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Understanding the Software Layers of a Computer

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Understanding the Software Layers of a Computer

By Stephen Bucaro

You're typing in a word processor and you decide it would
be nice to have a hard copy. You select File | Print in
the menu and the printer comes to life, feeding out a copy
of your document on paper. It seems like a simple process,
but in reality your request passed through many layers of
software before reaching your printer.

Although you requested the print through a menu of your
word processing application, that application did not
contact the printer directly. Instead, the aplication made
a request to the computer's operating system. Remember,
today's computers are multi-tasking. That means they can
perform more than one task at a time. The operating system
mediates the priority of multiple tasks requesting to use
a hardware device.

The operating system did not contact the printer directly.
Remember, today's computers can have a multitude of
different hardware attached. There are thousands of
different kinds of printers, and a computer may have
several printers attached. Instead, the operating system
communicates with a piece of software called a "device
driver", specific to the printer that you selected.

The device driver did not contact the printer directly.
Instead, the device driver contacted a program called the
BIOS (Basic Input/Output System). Whereas all the programs
up to this point had been loaded from the computers hard
drive, the BIOS was loaded from a memory chip. Finally,
the BIOS communicates directly with the electronic
circuits of the printer.

[Application]--[Operating System]--[Device Driver]--

The above explanation describes the common software layers
of a computer. Each of the software layers described above
may itself consist of many layers. An application may
communicate with the operating system through a piece of
software called a DLL (Dynamic Link Library).

The operating system especially is constructed of many
layers. Sometimes the operating system is described to be
like an onion. At the center of the onion is the operating
systems kernal. Only other layers of the operating system
are allowed to communicate directly with the kernal. The
outer layer of the operating system consists of programs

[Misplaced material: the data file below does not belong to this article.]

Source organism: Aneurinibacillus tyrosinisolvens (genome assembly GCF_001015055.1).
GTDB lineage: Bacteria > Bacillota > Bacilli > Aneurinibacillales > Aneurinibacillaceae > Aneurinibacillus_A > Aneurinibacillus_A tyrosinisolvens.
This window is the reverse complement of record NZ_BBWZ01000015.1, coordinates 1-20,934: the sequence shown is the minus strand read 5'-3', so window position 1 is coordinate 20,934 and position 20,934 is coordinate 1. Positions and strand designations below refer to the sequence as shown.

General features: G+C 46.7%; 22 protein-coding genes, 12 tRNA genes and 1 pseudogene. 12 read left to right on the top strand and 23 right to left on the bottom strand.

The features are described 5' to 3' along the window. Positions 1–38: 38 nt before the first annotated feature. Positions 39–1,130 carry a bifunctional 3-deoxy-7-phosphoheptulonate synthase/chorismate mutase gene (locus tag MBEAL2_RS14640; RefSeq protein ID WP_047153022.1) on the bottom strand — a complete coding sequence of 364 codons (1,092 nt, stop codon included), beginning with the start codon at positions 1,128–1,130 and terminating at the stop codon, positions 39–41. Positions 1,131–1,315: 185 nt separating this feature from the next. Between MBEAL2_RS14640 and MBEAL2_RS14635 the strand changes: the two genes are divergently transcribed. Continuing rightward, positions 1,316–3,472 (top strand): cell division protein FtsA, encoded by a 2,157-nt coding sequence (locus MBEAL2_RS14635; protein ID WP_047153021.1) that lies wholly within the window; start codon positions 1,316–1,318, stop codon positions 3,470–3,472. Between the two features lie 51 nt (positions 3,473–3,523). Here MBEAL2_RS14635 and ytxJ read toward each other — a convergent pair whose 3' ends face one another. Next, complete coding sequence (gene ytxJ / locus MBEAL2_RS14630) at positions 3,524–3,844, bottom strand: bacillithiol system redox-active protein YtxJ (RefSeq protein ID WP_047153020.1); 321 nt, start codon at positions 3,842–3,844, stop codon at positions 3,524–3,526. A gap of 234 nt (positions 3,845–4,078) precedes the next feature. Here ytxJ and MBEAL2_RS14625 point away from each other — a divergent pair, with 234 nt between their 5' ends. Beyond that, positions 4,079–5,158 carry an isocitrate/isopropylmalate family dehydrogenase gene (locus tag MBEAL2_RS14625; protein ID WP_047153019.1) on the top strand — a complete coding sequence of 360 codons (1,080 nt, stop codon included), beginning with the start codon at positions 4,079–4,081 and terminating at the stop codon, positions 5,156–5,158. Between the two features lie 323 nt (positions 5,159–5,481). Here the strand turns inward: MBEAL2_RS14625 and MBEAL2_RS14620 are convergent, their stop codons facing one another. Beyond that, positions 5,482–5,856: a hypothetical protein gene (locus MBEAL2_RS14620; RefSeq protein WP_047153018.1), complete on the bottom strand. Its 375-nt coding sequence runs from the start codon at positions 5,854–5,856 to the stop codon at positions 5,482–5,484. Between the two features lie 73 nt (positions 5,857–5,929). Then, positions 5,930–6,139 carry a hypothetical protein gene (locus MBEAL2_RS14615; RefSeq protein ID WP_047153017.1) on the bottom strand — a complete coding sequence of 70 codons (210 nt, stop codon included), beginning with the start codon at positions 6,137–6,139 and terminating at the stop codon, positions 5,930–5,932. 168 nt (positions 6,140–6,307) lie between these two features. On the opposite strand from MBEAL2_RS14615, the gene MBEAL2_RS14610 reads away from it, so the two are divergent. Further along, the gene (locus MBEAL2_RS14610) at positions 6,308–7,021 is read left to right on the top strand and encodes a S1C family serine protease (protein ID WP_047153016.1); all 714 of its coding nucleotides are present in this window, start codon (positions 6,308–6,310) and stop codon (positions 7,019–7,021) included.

called services which applications can communicate with

It is possible to communicate with the printer directly
(well almost). Most operating systems have a command line
interface that lets users communicate more directly with
the operating system and with hardware devices through the
BIOS. The most familiar command line interface is the DOS
Command Prompt.

At the DOS command prompt you can type "print" followed by
the name of a document and a printed copy will be generated.
But don't expect fancy fonts or formatting. Although the
command line interface can be very powerful for some tasks,
for other tasks it is very crude.

When you first start your computer, it has no software
loaded. You could say your computer is "brain dead". It
doesn't even know how to use the hard disk drive to load
the operating system.

The BIOS is non-volatile memory built into the computers
motherboard. Non-volatile means that the instructions in
the memory are not lost when you turn the power off.

When you first start your computer, it is hard-wired to
start reading the first instruction in the BIOS. The BIOS
is not usually all in a single chip. As the BIOS starts,
it looks for other parts of the BIOS that reside in chips
on expansion cards. From these instructions, it learns how
to check itself out (Power-on Self Test) and how to
locate and load the operating system. The computer "BOOTS"
(pulls itself up by its bootstraps).

The last thing the BIOS does is locate the drive containing
the operating system and begin loading the operating system.
Because the hard disk has vastly more storage capacity than
a BIOS chip, the operating system software can be large and
powerful. As the operating system loads, it begins loading
device drivers and configuring the hardware.

In the early days, BIOS programs where stored in ROM (read
only memory). Todays computers usually store BIOS programs
in a type of memory, called "Flash memory" that can be
rewritten. This allows you to reprogram the BIOS to fix
bugs, or to update it. For example, You might download a
BIOS update program from the Web and run it from a floppy disk.

The important thing to understand is that your computer has
layers of software. You should understand where each layer
resides in the path from user to hardware. You should now
understand that when you dial out with your web browser,
the request is passed to the operating system, which passes
it to the modem driverBusiness Management Articles, which communicates with a BIOS on
the modem. That BIOS is the program that actually works the
electronics of your modem.

Resource Box:
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Article Tags: Software Layers, Operating System

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